A Matter of Trust, hosted by Creative Planning Attorneys Annie Rogers and Christina Knopke, is a thoughtful, informed discussion about ideas, trends and developments in estate planning. Our mission is to educate and inspire people to make better financial choices through knowledge, tools and strategies that ensure a more prosperous future.
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Chrissy Knopke: Welcome to Creative Plannings a matter of trust, I’m Chrissy Knopke. And I’m here with my friend, and colleague Annie Rogers. We are both estate planning attorneys at Creative Planning. And today we’re going to discuss the pros, cons, and in and outs of LLCs. So right off the bat people will create LLCs to get liability protection. And so people just automatically think, oh, I’m creating an LLC I get liability protection. The reason for doing this is if you put a certain asset into that LLC, and then you get sued regarding that business or that entity it is going to be limited. That lawsuit will be limited to that asset that is inside the LLC. So that they cannot sue you personally and attack all your other personal assets. So a lot of our clients look at doing LLCs if they have rental property, or other businesses, or small family owned farms, or property with a farm.
So Annie is going to tell us about how there are very specific criteria for ensuring you get the best limited liability protection with an LLC.
Annie Rogers: Right. And first the LLC has to have a legitimate business purpose.
Chrissy: Yep. So you can’t just throw your personal assets into an LLC, and say, “hey, I’m going to go be reckless. And I can’t get sued because I put everything in an LLC.”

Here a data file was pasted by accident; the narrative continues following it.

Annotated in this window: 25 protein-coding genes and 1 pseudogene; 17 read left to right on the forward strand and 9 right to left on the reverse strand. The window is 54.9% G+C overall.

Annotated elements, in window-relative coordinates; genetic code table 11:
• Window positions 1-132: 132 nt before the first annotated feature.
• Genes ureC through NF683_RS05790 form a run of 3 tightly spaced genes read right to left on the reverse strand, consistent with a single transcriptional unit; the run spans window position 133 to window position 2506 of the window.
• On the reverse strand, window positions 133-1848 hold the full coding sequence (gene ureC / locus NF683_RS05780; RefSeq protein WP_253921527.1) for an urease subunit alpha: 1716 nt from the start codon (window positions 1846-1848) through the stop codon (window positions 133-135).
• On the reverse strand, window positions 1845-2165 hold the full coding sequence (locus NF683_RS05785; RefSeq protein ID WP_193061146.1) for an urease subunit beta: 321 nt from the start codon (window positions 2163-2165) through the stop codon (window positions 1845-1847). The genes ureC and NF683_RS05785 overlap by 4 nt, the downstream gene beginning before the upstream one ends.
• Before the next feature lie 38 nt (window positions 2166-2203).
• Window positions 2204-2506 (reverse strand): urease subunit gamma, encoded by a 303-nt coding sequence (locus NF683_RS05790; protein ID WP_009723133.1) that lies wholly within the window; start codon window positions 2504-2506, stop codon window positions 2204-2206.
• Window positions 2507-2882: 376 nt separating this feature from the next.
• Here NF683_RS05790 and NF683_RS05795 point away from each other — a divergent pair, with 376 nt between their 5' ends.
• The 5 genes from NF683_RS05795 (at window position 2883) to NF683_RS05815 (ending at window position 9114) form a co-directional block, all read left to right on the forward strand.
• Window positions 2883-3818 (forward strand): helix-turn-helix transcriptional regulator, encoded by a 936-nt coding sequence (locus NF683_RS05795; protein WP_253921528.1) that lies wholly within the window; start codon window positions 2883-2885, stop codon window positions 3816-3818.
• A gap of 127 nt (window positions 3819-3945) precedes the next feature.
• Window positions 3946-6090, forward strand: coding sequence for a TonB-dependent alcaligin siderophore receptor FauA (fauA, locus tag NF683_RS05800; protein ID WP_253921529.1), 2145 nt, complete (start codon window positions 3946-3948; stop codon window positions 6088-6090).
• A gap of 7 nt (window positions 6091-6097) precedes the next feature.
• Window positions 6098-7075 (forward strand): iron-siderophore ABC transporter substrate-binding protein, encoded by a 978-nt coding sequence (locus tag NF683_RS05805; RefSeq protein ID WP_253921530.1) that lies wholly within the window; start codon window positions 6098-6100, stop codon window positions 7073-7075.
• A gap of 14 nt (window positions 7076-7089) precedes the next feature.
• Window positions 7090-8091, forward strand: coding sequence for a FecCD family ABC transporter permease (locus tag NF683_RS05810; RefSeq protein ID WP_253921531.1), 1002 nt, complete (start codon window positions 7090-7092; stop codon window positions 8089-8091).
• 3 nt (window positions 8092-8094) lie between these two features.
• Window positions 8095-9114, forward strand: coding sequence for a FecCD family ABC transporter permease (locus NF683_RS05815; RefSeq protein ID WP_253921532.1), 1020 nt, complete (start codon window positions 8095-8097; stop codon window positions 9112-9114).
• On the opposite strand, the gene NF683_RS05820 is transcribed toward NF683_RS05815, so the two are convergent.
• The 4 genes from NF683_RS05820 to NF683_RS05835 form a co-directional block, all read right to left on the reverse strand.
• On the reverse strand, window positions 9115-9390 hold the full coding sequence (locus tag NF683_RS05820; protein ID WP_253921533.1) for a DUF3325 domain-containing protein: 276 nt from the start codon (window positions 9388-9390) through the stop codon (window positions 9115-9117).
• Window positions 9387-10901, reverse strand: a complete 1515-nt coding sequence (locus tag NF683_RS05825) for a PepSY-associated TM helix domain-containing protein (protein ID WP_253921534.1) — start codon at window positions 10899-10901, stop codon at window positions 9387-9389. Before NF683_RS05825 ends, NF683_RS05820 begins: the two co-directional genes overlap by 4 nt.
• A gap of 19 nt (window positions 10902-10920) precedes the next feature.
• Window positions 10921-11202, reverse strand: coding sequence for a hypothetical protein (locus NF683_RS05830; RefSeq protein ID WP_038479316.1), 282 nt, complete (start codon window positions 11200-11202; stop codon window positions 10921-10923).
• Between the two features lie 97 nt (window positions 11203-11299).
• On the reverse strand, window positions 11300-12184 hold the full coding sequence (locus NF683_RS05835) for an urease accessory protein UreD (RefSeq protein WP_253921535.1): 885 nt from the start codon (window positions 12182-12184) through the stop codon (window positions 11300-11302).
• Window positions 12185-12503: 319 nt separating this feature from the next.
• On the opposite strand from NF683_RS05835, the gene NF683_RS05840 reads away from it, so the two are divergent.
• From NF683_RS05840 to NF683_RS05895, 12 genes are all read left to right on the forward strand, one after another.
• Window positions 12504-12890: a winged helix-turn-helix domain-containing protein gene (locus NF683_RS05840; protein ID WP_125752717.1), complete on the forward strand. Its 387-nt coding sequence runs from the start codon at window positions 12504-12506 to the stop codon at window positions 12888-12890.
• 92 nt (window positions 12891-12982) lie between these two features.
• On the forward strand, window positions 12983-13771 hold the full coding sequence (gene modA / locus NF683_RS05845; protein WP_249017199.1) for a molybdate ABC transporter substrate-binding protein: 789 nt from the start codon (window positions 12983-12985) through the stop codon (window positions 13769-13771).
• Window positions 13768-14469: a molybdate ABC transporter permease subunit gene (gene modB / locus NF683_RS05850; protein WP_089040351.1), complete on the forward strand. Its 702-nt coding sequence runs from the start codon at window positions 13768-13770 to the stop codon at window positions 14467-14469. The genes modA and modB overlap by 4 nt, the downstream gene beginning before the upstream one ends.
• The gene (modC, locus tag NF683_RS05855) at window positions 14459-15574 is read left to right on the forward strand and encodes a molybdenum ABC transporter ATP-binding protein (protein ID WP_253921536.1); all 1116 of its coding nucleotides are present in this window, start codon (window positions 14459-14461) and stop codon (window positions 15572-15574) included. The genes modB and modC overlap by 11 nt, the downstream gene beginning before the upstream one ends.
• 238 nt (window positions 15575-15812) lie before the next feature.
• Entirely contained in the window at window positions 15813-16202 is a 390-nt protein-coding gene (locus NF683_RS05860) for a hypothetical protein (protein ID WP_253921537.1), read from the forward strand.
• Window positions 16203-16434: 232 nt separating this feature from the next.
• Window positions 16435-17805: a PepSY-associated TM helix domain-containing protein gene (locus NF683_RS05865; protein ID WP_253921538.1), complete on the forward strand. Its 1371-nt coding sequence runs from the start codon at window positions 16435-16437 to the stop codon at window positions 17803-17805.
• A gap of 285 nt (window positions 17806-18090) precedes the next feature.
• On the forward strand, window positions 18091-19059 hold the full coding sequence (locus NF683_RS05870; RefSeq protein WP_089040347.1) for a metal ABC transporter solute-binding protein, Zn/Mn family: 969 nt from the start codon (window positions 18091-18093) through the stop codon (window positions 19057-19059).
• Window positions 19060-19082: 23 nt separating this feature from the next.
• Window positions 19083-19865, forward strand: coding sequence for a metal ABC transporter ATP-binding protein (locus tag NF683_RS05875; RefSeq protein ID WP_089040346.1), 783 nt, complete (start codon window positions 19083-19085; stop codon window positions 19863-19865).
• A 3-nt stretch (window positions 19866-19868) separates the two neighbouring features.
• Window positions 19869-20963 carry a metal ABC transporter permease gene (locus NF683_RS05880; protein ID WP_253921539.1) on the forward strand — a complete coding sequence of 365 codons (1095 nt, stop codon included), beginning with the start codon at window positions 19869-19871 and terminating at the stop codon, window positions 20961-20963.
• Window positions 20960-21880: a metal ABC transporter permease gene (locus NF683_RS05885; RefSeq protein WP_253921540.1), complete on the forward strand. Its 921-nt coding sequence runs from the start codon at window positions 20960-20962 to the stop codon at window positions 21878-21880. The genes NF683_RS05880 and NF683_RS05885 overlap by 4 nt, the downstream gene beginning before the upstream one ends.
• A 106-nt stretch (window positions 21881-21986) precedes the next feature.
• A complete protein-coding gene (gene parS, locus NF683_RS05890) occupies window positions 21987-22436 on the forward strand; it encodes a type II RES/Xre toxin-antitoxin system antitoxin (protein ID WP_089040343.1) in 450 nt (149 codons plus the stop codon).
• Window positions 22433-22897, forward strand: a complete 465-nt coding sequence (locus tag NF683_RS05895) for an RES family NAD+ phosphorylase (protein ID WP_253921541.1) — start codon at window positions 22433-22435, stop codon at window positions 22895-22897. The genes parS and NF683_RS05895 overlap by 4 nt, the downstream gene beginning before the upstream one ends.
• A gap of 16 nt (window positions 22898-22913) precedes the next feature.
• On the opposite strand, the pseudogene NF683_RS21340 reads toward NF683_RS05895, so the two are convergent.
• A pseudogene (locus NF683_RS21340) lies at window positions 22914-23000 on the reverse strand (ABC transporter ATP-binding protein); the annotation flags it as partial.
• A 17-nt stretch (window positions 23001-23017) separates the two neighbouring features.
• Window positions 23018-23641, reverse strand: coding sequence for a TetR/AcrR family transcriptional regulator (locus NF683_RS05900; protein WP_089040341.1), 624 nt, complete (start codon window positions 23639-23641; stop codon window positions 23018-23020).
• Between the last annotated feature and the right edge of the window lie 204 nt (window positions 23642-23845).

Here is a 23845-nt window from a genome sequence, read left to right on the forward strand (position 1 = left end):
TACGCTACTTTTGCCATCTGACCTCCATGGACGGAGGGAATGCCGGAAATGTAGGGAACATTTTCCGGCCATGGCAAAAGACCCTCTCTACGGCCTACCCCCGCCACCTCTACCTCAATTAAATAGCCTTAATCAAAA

Annie: Yeah. One of the main things you have to do when you have an LLC is keeping your personal assets separate from the business assets. And part of doing that is following all the business formalities like having an operating agreement maybe having minutes for meetings between the owners.
Chrissy: Annual meetings.
Annie: If you have rental homes and you need to replace the roof on a property but there’s not enough money in the business, you have to make a capital contribution from your account to the business bank account and pay for it from there. You can’t just receive the rental checks and put it in your personal bank account or pay for personal things with your business credit card. Because then they do something called piercing the corporate veil. Which means that you’ve undone all the things you’re trying to do and they can go after your personal assets again.
Chrissy: So there are very specific criteria for keeping that liability protection. Because like Annie was saying, they could pierce the corporate veil and then come after you personally. So we always recommend an operating agreement. We recommend that you have a checking account in the name of that business. You always have to remember even though you paid and filed for that LLC in a specific state, each and every year there’s going to be an annual filing fee due. And if you don’t pay that filing fee they will dissolve your business, and you may still be running it, but it’s dissolved.
Annie: It’s not going to be in good standing with the secretary of state, and that’s going to create a lot of issues.